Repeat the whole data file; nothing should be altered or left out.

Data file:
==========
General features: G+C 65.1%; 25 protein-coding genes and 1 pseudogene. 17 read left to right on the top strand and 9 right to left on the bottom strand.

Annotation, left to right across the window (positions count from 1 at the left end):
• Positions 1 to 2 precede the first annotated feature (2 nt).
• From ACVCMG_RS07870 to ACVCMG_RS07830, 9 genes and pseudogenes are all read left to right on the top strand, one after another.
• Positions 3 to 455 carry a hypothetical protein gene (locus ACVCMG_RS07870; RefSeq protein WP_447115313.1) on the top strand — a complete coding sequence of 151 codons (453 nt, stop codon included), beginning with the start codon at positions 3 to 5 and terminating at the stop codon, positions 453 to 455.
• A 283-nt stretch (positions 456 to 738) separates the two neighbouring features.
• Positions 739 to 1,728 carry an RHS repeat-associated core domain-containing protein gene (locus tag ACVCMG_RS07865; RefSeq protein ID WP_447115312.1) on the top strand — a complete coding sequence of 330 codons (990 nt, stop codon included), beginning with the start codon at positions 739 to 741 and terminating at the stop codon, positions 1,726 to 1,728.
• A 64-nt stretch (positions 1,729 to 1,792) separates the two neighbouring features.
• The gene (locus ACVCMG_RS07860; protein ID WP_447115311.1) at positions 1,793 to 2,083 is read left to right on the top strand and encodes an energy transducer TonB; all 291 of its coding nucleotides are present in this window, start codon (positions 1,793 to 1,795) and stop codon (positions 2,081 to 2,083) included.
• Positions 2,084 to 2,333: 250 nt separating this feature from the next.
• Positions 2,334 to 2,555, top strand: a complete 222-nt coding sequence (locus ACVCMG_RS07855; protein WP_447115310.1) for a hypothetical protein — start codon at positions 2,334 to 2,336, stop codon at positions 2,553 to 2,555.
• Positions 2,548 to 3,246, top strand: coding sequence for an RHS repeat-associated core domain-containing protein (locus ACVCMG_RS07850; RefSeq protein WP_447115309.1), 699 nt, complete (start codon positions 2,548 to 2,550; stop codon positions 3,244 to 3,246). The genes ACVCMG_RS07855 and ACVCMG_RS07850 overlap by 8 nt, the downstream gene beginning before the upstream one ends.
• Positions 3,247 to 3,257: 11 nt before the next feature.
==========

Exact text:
General features: G+C 65.1%; 25 protein-coding genes and 1 pseudogene. 17 read left to right on the top strand and 9 right to left on the bottom strand.

Annotation, left to right across the window (positions count from 1 at the left end):
• Positions 1 to 2 precede the first annotated feature (2 nt).
• From ACVCMG_RS07870 to ACVCMG_RS07830, 9 genes and pseudogenes are all read left to right on the top strand, one after another.
• Positions 3 to 455 carry a hypothetical protein gene (locus ACVCMG_RS07870; RefSeq protein WP_447115313.1) on the top strand — a complete coding sequence of 151 codons (453 nt, stop codon included), beginning with the start codon at positions 3 to 5 and terminating at the stop codon, positions 453 to 455.
• A 283-nt stretch (positions 456 to 738) separates the two neighbouring features.
• Positions 739 to 1,728 carry an RHS repeat-associated core domain-containing protein gene (locus tag ACVCMG_RS07865; RefSeq protein ID WP_447115312.1) on the top strand — a complete coding sequence of 330 codons (990 nt, stop codon included), beginning with the start codon at positions 739 to 741 and terminating at the stop codon, positions 1,726 to 1,728.
• A 64-nt stretch (positions 1,729 to 1,792) separates the two neighbouring features.
• The gene (locus ACVCMG_RS07860; protein ID WP_447115311.1) at positions 1,793 to 2,083 is read left to right on the top strand and encodes an energy transducer TonB; all 291 of its coding nucleotides are present in this window, start codon (positions 1,793 to 1,795) and stop codon (positions 2,081 to 2,083) included.
• Positions 2,084 to 2,333: 250 nt separating this feature from the next.
• Positions 2,334 to 2,555, top strand: a complete 222-nt coding sequence (locus ACVCMG_RS07855; protein WP_447115310.1) for a hypothetical protein — start codon at positions 2,334 to 2,336, stop codon at positions 2,553 to 2,555.
• Positions 2,548 to 3,246, top strand: coding sequence for an RHS repeat-associated core domain-containing protein (locus ACVCMG_RS07850; RefSeq protein WP_447115309.1), 699 nt, complete (start codon positions 2,548 to 2,550; stop codon positions 3,244 to 3,246). The genes ACVCMG_RS07855 and ACVCMG_RS07850 overlap by 8 nt, the downstream gene beginning before the upstream one ends.
• Positions 3,247 to 3,257: 11 nt before the next feature.